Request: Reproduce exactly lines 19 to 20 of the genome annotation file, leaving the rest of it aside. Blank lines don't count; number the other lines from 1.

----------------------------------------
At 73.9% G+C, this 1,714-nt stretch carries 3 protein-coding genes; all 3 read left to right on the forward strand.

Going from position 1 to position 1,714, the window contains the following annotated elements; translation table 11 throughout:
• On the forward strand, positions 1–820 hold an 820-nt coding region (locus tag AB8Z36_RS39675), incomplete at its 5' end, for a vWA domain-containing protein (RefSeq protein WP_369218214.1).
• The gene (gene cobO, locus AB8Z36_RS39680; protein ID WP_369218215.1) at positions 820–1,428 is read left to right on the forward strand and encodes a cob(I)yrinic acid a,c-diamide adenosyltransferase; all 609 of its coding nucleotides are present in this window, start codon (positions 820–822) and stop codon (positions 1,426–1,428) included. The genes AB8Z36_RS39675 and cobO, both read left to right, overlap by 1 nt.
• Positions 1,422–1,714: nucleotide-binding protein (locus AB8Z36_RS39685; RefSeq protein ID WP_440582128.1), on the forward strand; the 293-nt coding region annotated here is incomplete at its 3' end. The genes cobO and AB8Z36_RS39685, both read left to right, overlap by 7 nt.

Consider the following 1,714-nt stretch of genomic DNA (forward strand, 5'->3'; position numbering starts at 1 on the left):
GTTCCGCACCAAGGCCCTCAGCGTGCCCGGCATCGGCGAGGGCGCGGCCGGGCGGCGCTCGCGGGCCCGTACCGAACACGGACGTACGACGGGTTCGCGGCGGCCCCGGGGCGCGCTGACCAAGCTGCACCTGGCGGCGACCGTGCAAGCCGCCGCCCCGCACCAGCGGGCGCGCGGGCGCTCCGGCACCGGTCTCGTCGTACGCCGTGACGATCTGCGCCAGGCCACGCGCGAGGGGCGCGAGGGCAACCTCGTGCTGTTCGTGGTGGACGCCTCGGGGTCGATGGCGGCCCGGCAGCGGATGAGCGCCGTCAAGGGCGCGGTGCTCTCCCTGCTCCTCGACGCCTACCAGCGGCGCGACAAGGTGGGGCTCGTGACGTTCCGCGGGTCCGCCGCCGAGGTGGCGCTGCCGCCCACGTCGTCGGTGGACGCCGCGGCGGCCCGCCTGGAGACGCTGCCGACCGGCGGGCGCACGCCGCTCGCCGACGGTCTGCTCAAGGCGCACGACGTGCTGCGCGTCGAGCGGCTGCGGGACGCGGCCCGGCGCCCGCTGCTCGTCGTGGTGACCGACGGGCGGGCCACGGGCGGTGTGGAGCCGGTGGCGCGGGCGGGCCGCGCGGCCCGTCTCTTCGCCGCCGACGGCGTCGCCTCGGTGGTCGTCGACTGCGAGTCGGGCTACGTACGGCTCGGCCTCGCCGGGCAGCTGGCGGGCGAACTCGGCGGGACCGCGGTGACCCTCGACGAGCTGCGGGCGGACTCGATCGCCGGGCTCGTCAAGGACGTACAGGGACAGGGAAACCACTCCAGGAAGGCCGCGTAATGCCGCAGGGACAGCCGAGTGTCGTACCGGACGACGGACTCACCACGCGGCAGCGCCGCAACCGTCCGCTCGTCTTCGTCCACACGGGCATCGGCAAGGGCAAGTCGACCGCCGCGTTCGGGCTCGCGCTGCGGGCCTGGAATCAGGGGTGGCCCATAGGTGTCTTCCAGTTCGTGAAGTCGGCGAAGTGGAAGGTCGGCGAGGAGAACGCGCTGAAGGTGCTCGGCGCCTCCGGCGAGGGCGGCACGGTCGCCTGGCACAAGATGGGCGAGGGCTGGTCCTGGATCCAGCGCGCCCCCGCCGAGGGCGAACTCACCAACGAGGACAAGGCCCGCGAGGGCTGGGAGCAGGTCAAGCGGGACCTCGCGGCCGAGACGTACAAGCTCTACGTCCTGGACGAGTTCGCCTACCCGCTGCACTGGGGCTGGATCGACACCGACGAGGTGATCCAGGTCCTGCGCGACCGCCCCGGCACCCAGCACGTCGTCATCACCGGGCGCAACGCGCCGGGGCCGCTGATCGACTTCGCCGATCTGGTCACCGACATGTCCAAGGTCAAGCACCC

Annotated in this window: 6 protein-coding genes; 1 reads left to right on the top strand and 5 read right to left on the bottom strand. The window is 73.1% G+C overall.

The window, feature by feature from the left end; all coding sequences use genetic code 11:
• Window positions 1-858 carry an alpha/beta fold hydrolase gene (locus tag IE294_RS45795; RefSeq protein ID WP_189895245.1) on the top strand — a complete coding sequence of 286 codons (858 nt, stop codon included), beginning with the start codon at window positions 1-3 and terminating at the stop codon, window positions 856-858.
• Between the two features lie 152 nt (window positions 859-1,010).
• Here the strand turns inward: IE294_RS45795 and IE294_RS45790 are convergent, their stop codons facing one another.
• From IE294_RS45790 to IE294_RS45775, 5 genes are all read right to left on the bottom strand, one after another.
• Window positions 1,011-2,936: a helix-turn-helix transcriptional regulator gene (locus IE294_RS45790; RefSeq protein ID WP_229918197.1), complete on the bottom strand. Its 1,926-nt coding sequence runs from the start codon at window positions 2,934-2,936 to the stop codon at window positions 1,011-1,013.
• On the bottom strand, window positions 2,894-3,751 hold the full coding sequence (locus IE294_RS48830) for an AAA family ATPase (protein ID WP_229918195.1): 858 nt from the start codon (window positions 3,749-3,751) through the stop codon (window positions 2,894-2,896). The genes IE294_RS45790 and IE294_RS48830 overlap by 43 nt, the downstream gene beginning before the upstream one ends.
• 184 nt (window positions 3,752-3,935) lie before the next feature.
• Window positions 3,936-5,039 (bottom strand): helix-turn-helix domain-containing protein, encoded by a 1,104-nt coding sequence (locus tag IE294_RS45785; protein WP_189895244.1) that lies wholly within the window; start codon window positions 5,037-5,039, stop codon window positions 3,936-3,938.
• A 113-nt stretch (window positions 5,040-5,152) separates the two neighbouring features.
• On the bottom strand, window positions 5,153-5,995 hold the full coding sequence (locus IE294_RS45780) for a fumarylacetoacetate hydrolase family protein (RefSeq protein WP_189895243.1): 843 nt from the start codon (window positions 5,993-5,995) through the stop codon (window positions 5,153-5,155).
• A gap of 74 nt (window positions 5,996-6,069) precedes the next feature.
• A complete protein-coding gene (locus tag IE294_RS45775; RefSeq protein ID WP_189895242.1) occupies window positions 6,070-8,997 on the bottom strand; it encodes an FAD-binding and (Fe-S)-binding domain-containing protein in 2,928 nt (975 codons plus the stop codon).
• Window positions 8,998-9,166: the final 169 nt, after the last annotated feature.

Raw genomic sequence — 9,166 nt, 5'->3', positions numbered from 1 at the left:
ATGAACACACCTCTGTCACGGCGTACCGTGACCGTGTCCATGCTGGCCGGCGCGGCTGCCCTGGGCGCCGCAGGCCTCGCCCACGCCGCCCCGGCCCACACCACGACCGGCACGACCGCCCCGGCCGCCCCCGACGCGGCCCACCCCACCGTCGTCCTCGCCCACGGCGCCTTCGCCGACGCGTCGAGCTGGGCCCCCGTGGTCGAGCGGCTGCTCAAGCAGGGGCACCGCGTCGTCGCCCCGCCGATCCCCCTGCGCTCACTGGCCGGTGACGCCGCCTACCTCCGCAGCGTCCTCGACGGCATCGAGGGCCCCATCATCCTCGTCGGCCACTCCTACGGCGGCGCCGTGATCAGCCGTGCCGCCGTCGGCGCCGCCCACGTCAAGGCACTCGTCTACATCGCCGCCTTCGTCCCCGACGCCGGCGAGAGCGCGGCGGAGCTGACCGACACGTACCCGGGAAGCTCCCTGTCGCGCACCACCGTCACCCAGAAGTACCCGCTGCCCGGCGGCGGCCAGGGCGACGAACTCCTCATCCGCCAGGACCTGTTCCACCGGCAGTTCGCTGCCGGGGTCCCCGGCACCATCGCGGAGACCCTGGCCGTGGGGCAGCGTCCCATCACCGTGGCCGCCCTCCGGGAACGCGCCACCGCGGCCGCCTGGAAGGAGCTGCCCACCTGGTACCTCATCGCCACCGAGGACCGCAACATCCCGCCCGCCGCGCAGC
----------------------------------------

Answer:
• On the bottom strand, window positions 5,153-5,995 hold the full coding sequence (locus IE294_RS45780) for a fumarylacetoacetate hydrolase family protein (RefSeq protein WP_189895243.1): 843 nt from the start codon (window positions 5,993-5,995) through the stop codon (window positions 5,153-5,155).
• A gap of 74 nt (window positions 5,996-6,069) precedes the next feature.